Thursday, 29 May 2003

9/11: The American Connection

New scandal spotlights terror flight school's hidden ties

In the absence of the government “white paper” promised by Secretary of State Colin Powell in the wake of the 9/11 attack, it was left to British Prime Minister Tony Blair to release a “summary of evidence” making the case against Osama Bin Laden.

Blair said: “Al Qaeda is a terrorist organization with ties to a global network."


A controversy over the sudden closing of a flight school in Orlando in early March reveals a hidden connection between the bankruptcy in Orlando and the secretive organization which ran Huffman Aviation in Venice, the unacknowledged home base of Mohamed Atta and his Hamburg cadre during almost their entire time in the U.S.

The investigation into the disappearance of millions of dollars which students had been forced to pre-pay in tuition has led to 70-year old Wallace J. Hilliard of Naples, FL, the shadowy financier whose purchase of Huffman in partnership with Dutch national Rudi Dekkers, currently awaiting trial on felony fraud, set in motion a chain of events culminating in two former students piloting Boeing 767's into the World Trade Center Towers.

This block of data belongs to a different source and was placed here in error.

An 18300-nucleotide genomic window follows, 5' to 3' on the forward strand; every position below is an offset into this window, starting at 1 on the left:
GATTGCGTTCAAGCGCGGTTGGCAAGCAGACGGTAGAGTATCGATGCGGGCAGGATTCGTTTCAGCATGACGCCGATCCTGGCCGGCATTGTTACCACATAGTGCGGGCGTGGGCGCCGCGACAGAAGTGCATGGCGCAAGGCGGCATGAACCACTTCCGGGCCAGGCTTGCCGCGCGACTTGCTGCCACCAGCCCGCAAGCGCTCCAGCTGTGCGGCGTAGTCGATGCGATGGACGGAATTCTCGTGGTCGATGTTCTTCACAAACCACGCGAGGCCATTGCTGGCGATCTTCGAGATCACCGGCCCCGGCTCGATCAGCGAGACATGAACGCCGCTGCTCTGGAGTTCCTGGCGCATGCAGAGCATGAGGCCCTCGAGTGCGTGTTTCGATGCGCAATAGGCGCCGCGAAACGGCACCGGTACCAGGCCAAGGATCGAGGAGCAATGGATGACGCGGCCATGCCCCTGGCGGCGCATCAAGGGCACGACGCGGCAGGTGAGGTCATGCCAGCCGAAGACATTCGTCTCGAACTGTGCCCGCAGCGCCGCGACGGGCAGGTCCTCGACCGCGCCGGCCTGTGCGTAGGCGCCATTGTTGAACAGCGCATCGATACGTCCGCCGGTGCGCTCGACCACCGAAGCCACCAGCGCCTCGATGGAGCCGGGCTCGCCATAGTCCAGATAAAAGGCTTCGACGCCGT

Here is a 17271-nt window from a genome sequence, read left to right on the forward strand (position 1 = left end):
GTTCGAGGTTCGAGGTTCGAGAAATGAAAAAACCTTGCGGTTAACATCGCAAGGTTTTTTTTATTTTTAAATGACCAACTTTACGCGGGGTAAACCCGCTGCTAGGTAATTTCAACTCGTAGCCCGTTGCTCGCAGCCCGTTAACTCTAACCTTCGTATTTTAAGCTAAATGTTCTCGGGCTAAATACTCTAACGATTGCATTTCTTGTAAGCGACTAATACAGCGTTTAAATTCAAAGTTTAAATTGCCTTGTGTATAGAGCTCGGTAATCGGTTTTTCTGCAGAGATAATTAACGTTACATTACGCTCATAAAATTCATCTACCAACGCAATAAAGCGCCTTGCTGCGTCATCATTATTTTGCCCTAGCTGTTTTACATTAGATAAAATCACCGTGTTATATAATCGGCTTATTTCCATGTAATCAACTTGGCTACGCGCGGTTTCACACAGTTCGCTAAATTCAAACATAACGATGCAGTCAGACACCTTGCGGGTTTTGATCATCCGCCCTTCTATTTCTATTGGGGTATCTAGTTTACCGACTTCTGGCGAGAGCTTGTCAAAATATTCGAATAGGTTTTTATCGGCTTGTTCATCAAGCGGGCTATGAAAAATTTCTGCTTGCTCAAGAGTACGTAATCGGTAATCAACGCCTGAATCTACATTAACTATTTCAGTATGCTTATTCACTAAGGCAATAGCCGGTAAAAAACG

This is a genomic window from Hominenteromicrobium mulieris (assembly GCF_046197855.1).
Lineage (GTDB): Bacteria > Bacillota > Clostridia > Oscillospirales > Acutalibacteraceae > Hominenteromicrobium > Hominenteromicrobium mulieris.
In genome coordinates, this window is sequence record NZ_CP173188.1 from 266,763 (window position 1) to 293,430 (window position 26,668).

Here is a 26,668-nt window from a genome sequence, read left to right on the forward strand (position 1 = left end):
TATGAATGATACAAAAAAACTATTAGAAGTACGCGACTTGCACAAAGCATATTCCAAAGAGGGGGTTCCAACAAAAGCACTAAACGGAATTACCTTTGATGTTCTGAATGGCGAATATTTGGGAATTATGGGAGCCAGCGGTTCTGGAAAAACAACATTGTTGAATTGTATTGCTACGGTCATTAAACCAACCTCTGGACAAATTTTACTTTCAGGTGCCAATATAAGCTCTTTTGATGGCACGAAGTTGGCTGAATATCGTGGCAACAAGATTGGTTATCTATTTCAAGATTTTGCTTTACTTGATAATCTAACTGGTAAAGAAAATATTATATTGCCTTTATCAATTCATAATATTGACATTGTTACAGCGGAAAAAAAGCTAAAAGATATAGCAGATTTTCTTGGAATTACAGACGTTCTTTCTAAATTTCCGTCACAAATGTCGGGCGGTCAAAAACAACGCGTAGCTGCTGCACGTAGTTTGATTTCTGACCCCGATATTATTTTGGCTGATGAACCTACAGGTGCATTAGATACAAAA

When 21-year-old Tiffany Traynor moved from Michigan to Central Florida last year to pursue her childhood dream of becoming an airline pilot at the Airline Training Academy (ATA) in Orlando, the last thing she expected was to lose $75,000 and have her career placed on hold when the school closed without warning and its owners dropped out of sight.

But that’s what happened to her, and 300 other fledgling pilots whose career dreams were dashed by the loss of millions they had pre-paid the school in tuition for training they will never receive.

In the blink of an eye, bright futures turned bleak, as 20-yr-old students were suddenly left with $100,000 student loans to pay off and nothing to show for it.

Individual losses were so large because the Airline Training Academy, owned and run by the family of retired Delta pilot Jim Williams, followed the unusual practice of forcing students to pre-pay, in full, for training.

It appears in hindsight that the Williams family was thinking ahead.

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